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Kruger - How far north to find Baobabs?

Unread post by edie88 » Tue Jan 24, 2012 9:49 pm

Hello Forumites,

I would like to visit the central/northern part of the Park.
How far north do i have to drive to find Baobabs?

Thanks for your help
Edie from France

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Re: I'm thinking of! (RV)

Unread post by wildflowergirl » Tue Jan 24, 2012 9:59 pm

Hi Eddie. Welcome to the forums and welcome to our beautiful country!! The southernmost boabab is just below satara, and from there on north you'll find them pretty much everywhere.
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Re: Kruger - How far north to find Baobabs?

Unread post by Imberbe » Tue Jan 24, 2012 10:06 pm

But to view them at their most spectacular the Northern area around Pafuri is tops!
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Re: Kruger - How far north to find Baobabs?

Unread post by hfglen » Thu Jan 26, 2012 8:32 pm

If you plan your trip so that you enter or leave the Park through Pafuri, you can take a small detour to Sagole Spa, and see their Big Tree, which is the largest baobab I know -- a massive 47 metres around the base. Yes, it does cover the equivalent of half a rugby field.

Baobabs come into leaf and flower in November; flowering continues into December. (If that works for you, then you may wish to stay at Shimuwini and take a night drive to / past their big 'un. Baobabs flower mainly at night, and the white flowers against the black sky are spectacular.
Time flies like an arrow, fruit flies like a banana. (Groucho Marx)

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KNP baobabs headed for extinction?

Unread post by Chacma » Wed Nov 07, 2012 5:15 pm

On my recent trip I saw several stately old Baobabs, but no young saplings.
I put this down to the elephant explosion and the destruction this is wreaking on the natural environment, after all we have all seen what damage an elephant can do to the trunk of a mature baobab, what chance does a sapling stand?

I did find a handful of youngish trees on top of a spiny ridge near Pafuri picnic spot.
They were obviously in a spot which elephants couldn't access.

I am used to seeing huge numbers of baobab saplings in the bush of Northern Australia, so the total absence of baobab saplings in KNP (except in camps) is quite disturbing to me.

Is the magnificent baobab headed for extinction in the wild?

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Re: KNP baobabs headed for extinction?

Unread post by Grantmissy » Thu Nov 08, 2012 7:28 am

Chacma I do hope that the magnificent Baobab is not heading for extinction in Kruger. Perhaps someone who has scientific knowledge of these trees could provide us with some information regarding their status in Kruger?
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Re: KNP baobabs headed for extinction?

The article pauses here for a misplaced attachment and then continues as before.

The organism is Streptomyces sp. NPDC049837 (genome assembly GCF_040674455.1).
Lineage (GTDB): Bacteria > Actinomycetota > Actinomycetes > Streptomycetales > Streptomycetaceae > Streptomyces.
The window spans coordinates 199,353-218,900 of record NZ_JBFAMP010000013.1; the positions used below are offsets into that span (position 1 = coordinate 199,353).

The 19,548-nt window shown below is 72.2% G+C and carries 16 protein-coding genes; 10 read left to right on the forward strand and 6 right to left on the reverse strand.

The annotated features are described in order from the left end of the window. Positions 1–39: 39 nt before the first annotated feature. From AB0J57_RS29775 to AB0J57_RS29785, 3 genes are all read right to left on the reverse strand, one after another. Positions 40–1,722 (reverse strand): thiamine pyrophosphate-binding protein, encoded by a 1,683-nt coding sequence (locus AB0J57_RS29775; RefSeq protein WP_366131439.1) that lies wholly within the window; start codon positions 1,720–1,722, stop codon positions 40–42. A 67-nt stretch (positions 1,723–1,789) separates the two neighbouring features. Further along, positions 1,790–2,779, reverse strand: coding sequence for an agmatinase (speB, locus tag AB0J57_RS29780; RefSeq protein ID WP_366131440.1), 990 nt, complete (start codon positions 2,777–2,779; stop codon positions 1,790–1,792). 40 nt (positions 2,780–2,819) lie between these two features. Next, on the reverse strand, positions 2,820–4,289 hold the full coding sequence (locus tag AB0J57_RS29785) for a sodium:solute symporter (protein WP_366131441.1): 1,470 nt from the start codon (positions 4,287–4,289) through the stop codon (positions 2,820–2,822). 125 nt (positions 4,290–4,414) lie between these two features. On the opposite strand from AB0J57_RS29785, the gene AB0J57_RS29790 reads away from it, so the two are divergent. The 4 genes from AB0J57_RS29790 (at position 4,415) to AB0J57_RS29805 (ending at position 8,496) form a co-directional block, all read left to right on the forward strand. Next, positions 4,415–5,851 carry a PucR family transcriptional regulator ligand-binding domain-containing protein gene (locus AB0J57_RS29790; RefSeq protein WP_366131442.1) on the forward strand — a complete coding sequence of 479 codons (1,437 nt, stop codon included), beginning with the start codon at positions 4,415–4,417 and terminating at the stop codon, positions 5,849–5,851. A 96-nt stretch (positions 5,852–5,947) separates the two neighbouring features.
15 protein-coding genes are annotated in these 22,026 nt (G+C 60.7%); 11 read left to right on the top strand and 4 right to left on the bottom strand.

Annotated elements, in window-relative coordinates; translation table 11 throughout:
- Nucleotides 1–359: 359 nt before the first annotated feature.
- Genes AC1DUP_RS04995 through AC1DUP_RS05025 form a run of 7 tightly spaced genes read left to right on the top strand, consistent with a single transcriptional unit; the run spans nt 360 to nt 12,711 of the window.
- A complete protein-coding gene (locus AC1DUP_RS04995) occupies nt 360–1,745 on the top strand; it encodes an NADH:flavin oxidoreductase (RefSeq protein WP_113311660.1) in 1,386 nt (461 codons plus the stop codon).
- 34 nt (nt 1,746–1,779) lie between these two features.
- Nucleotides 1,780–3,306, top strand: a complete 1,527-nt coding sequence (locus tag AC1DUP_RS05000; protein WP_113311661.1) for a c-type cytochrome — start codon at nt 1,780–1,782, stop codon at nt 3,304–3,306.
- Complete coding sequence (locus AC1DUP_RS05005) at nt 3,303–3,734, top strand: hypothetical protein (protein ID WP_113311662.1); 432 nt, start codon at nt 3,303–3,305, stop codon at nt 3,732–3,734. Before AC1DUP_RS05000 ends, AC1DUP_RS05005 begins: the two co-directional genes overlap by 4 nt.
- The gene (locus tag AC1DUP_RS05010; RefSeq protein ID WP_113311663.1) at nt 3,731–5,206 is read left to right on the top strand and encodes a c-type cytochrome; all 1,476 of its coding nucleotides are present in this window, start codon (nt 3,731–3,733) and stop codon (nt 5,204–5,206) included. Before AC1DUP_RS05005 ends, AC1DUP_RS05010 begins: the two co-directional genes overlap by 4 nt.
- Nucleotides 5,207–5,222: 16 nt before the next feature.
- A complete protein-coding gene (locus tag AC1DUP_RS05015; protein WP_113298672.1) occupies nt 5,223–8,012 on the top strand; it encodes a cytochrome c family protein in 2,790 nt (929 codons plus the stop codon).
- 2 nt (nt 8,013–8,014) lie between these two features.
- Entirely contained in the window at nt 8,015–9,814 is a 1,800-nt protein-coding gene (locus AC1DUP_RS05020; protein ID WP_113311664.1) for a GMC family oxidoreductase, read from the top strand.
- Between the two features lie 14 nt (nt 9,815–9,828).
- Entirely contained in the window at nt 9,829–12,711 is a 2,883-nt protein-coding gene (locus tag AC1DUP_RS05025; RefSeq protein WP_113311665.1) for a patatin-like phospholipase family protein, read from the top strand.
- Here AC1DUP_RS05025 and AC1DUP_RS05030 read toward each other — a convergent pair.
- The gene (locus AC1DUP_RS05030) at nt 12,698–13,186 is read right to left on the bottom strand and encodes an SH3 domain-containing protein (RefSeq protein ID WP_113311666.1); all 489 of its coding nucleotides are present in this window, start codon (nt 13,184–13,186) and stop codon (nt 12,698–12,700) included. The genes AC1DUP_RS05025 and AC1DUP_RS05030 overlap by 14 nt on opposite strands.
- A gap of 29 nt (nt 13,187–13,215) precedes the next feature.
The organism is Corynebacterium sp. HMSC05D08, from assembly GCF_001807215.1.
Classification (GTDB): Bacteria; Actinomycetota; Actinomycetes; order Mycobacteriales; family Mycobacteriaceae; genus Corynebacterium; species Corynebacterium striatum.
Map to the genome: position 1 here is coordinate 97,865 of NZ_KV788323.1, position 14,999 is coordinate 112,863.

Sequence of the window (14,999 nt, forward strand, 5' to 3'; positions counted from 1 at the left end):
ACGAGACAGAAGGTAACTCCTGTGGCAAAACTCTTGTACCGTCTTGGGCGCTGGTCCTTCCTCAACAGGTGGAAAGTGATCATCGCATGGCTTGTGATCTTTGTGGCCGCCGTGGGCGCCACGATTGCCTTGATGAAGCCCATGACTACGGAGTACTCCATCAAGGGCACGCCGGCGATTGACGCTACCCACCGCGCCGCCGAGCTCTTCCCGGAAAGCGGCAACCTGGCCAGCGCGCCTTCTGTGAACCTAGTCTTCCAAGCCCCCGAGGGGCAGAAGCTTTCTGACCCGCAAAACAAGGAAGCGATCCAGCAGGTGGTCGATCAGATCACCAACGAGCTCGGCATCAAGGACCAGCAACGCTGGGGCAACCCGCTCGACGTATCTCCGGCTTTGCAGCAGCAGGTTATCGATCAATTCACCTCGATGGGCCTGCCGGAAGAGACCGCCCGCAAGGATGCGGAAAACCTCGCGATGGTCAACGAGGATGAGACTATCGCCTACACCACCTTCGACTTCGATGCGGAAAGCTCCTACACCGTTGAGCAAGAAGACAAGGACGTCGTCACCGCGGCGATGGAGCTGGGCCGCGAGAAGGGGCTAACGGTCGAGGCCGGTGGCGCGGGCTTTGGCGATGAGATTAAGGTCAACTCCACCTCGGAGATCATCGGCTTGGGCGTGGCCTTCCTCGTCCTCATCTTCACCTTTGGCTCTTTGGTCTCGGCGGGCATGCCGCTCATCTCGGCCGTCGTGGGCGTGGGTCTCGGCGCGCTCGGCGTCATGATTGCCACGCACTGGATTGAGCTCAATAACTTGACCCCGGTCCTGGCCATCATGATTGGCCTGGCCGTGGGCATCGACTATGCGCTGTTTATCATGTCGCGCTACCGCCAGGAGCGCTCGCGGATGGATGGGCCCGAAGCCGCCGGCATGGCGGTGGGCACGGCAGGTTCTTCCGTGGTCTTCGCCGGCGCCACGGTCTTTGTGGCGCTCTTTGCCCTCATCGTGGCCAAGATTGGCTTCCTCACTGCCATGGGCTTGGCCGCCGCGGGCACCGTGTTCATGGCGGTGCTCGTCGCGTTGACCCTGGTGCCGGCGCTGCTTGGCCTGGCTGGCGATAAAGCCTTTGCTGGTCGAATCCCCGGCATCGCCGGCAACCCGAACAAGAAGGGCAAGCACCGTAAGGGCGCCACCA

Unread post by Ifubesi » Thu Nov 08, 2012 8:36 am

Very valid and interesting question Chacma.
I have done a lot of reading on African ecology and here is a summary of what I found with regards to baobabs:
It turns out that the question you are asking ("why do we never see any young baobabs?") is not only applicable to Kruger, but it is a question often asked in all game reserves around Africa with baobab populations.
Firstly, it seems that you can't judge a baobab's age according to its trunk diameter.
If it had a good start to life, it will have a larger trunk diameter when older, than other baobabs that may be older but had a harsh time growing up.
Therefore its difficult to determine the age structure of a local population of baobabs by looking at trunk diameter alone.
Secondly, all an organism has to do to keep a healthy population, is to balance number of births with number of deaths.
If you assess the fact that baobabs have very long life spans (over a thousand years), the logical implications are that it doesn't need to have a lot of offspring that become adults, in order to maintain its population number constant.
Recruitment of young plants are probably isolated events when the climate etc. are ideal.
Those circumstances may perhaps only occur once every few decades.
Baobabs work on a different timescale than us humans :D .
It must be said however, that the high elephant populations can have a detrimental effect on a species such as this due to the relatively low number of sexually productive individuals present in the ecosystem.
Then again, African savannas work on such large timescales that its difficult to judge what is "natural" and what is not...
Hopefully this clears up a few of your questions.
Perhaps some botanists or scientists can also comment?
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Re: KNP baobabs headed for extinction?

Unread post by Penny » Thu Nov 08, 2012 9:29 am

At one stage some years ago iron railings were being put around baobabs that were being threatened.
Could this not be relooked at and a programme instituted to protect them from elephant.
As unsightly as these railings might be they would be a necessary evil if the tree were to be saved from destruction.
Some of these baobabs are actually grouped together on top of koppies - maybe an electric fence with a solar panel would deter elephants from gaining access to them.

There is no question in my mind that the trees that were fairly prolific north of the Letaba river, baobabs and others are definitely dwindling.